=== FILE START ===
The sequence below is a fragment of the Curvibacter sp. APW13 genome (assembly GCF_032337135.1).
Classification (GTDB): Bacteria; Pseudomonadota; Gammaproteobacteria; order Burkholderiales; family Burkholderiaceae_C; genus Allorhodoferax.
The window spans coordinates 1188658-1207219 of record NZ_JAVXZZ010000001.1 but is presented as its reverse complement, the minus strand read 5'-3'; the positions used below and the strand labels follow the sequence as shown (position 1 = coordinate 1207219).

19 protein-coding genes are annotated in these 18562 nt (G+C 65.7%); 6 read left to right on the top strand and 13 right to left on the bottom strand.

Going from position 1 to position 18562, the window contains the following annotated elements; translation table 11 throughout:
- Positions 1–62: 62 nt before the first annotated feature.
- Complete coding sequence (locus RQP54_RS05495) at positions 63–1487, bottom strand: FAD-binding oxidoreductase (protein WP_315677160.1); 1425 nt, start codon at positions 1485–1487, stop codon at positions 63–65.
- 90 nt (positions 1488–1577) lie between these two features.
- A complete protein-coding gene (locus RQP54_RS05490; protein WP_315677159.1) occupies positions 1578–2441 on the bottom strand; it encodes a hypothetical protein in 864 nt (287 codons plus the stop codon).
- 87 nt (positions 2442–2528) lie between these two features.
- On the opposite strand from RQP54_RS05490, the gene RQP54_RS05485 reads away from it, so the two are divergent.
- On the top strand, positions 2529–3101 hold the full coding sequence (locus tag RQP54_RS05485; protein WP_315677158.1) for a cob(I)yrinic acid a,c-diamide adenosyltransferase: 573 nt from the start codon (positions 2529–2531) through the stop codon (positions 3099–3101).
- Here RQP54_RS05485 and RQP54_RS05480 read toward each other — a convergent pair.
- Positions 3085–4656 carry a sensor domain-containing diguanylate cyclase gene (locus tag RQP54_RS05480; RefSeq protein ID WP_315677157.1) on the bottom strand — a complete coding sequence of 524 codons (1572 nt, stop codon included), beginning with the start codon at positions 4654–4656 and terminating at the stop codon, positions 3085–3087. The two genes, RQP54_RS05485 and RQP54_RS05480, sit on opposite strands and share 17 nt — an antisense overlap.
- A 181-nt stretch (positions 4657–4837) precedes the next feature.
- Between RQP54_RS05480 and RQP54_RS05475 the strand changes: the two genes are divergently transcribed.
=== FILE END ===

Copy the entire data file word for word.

The sequence below is a fragment of the Curvibacter sp. APW13 genome (assembly GCF_032337135.1).
Classification (GTDB): Bacteria; Pseudomonadota; Gammaproteobacteria; order Burkholderiales; family Burkholderiaceae_C; genus Allorhodoferax.
The window spans coordinates 1188658-1207219 of record NZ_JAVXZZ010000001.1 but is presented as its reverse complement, the minus strand read 5'-3'; the positions used below and the strand labels follow the sequence as shown (position 1 = coordinate 1207219).

19 protein-coding genes are annotated in these 18562 nt (G+C 65.7%); 6 read left to right on the top strand and 13 right to left on the bottom strand.

Going from position 1 to position 18562, the window contains the following annotated elements; translation table 11 throughout:
- Positions 1–62: 62 nt before the first annotated feature.
- Complete coding sequence (locus RQP54_RS05495) at positions 63–1487, bottom strand: FAD-binding oxidoreductase (protein WP_315677160.1); 1425 nt, start codon at positions 1485–1487, stop codon at positions 63–65.
- 90 nt (positions 1488–1577) lie between these two features.
- A complete protein-coding gene (locus RQP54_RS05490; protein WP_315677159.1) occupies positions 1578–2441 on the bottom strand; it encodes a hypothetical protein in 864 nt (287 codons plus the stop codon).
- 87 nt (positions 2442–2528) lie between these two features.
- On the opposite strand from RQP54_RS05490, the gene RQP54_RS05485 reads away from it, so the two are divergent.
- On the top strand, positions 2529–3101 hold the full coding sequence (locus tag RQP54_RS05485; protein WP_315677158.1) for a cob(I)yrinic acid a,c-diamide adenosyltransferase: 573 nt from the start codon (positions 2529–2531) through the stop codon (positions 3099–3101).
- Here RQP54_RS05485 and RQP54_RS05480 read toward each other — a convergent pair.
- Positions 3085–4656 carry a sensor domain-containing diguanylate cyclase gene (locus tag RQP54_RS05480; RefSeq protein ID WP_315677157.1) on the bottom strand — a complete coding sequence of 524 codons (1572 nt, stop codon included), beginning with the start codon at positions 4654–4656 and terminating at the stop codon, positions 3085–3087. The two genes, RQP54_RS05485 and RQP54_RS05480, sit on opposite strands and share 17 nt — an antisense overlap.
- A 181-nt stretch (positions 4657–4837) precedes the next feature.
- Between RQP54_RS05480 and RQP54_RS05475 the strand changes: the two genes are divergently transcribed.